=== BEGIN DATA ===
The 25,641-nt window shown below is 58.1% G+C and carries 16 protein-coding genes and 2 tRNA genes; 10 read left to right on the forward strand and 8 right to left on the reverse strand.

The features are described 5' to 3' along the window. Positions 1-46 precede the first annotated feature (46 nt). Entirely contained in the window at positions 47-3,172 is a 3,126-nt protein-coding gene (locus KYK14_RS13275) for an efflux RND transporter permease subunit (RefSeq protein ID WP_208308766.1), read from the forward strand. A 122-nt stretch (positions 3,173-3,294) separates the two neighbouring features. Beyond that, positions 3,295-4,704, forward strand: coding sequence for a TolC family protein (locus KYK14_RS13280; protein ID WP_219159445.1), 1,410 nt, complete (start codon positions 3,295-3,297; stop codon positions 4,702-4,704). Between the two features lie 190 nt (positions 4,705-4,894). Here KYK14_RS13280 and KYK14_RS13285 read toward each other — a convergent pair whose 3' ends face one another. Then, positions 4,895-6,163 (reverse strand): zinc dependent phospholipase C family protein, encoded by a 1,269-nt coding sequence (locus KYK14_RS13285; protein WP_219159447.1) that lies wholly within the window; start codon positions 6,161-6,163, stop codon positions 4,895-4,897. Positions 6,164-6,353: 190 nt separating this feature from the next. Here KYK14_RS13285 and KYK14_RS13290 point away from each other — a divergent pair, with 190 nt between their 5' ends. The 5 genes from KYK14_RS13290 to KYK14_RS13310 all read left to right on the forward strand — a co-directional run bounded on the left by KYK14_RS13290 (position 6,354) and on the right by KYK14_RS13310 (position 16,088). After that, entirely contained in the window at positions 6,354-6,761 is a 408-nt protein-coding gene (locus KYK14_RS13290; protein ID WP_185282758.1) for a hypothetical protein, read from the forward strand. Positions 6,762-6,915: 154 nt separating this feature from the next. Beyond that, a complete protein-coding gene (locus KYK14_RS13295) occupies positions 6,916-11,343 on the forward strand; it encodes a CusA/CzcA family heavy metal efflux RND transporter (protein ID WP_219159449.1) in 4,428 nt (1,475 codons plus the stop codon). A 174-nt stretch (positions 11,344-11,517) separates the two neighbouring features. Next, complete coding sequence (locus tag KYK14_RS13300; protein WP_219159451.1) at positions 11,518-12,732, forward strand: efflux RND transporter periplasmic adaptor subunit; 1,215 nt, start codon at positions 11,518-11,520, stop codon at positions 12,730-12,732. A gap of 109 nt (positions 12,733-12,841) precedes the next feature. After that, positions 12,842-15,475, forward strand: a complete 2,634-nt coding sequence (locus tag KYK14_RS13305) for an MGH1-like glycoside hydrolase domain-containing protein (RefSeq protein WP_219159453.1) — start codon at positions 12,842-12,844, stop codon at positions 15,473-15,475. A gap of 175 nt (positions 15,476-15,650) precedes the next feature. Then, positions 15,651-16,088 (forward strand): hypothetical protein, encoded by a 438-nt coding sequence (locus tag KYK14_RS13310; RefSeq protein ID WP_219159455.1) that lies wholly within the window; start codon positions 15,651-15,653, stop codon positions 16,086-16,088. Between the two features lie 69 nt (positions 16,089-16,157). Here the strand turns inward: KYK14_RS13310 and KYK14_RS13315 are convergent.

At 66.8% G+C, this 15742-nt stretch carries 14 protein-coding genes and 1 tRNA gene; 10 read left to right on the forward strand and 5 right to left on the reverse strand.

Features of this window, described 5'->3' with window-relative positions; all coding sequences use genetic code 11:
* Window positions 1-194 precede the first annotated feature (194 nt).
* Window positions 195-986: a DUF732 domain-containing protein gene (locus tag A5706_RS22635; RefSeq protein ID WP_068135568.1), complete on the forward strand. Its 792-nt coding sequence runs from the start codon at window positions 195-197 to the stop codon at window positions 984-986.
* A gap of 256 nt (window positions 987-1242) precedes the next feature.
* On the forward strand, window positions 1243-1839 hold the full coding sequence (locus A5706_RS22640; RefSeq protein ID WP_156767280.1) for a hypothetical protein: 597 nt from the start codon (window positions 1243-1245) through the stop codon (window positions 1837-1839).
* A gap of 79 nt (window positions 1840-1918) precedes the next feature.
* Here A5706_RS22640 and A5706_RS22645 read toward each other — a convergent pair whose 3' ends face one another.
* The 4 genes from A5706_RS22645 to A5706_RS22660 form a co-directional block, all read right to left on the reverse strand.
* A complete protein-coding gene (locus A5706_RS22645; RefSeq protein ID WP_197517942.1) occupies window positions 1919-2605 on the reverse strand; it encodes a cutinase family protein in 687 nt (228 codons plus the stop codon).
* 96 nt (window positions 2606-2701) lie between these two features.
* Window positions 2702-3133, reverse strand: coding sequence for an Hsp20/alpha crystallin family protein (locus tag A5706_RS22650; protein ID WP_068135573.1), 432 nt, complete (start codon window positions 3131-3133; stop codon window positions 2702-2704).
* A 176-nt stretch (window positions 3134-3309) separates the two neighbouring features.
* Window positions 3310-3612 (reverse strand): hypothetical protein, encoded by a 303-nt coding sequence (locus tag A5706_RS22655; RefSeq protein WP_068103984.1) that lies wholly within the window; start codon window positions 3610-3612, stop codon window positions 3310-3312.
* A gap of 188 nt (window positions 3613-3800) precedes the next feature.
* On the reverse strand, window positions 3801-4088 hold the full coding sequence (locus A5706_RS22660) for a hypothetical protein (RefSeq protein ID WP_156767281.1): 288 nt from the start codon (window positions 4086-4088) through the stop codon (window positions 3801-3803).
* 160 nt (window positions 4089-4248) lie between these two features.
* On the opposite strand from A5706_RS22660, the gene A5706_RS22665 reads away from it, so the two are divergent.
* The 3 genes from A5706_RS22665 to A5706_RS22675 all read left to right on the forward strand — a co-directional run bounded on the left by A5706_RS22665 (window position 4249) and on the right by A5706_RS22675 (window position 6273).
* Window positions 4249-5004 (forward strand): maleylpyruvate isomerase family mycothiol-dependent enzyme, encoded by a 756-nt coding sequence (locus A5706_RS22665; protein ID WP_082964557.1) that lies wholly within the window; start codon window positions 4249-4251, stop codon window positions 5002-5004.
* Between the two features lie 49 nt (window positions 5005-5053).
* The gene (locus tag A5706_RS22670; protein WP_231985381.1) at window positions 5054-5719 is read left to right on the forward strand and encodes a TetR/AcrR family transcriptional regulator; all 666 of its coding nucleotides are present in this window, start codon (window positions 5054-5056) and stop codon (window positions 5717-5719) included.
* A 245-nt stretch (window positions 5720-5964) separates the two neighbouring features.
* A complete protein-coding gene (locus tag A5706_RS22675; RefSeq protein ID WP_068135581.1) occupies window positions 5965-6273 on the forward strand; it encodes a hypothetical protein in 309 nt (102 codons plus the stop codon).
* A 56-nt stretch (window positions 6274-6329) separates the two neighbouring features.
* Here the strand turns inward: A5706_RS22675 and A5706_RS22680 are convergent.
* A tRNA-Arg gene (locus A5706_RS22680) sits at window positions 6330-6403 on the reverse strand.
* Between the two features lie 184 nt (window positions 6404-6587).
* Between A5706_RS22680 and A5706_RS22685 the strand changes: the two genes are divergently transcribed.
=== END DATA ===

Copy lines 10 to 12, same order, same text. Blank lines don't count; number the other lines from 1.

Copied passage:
* Here A5706_RS22640 and A5706_RS22645 read toward each other — a convergent pair whose 3' ends face one another.
* The 4 genes from A5706_RS22645 to A5706_RS22660 form a co-directional block, all read right to left on the reverse strand.
* A complete protein-coding gene (locus A5706_RS22645; RefSeq protein ID WP_197517942.1) occupies window positions 1919-2605 on the reverse strand; it encodes a cutinase family protein in 687 nt (228 codons plus the stop codon).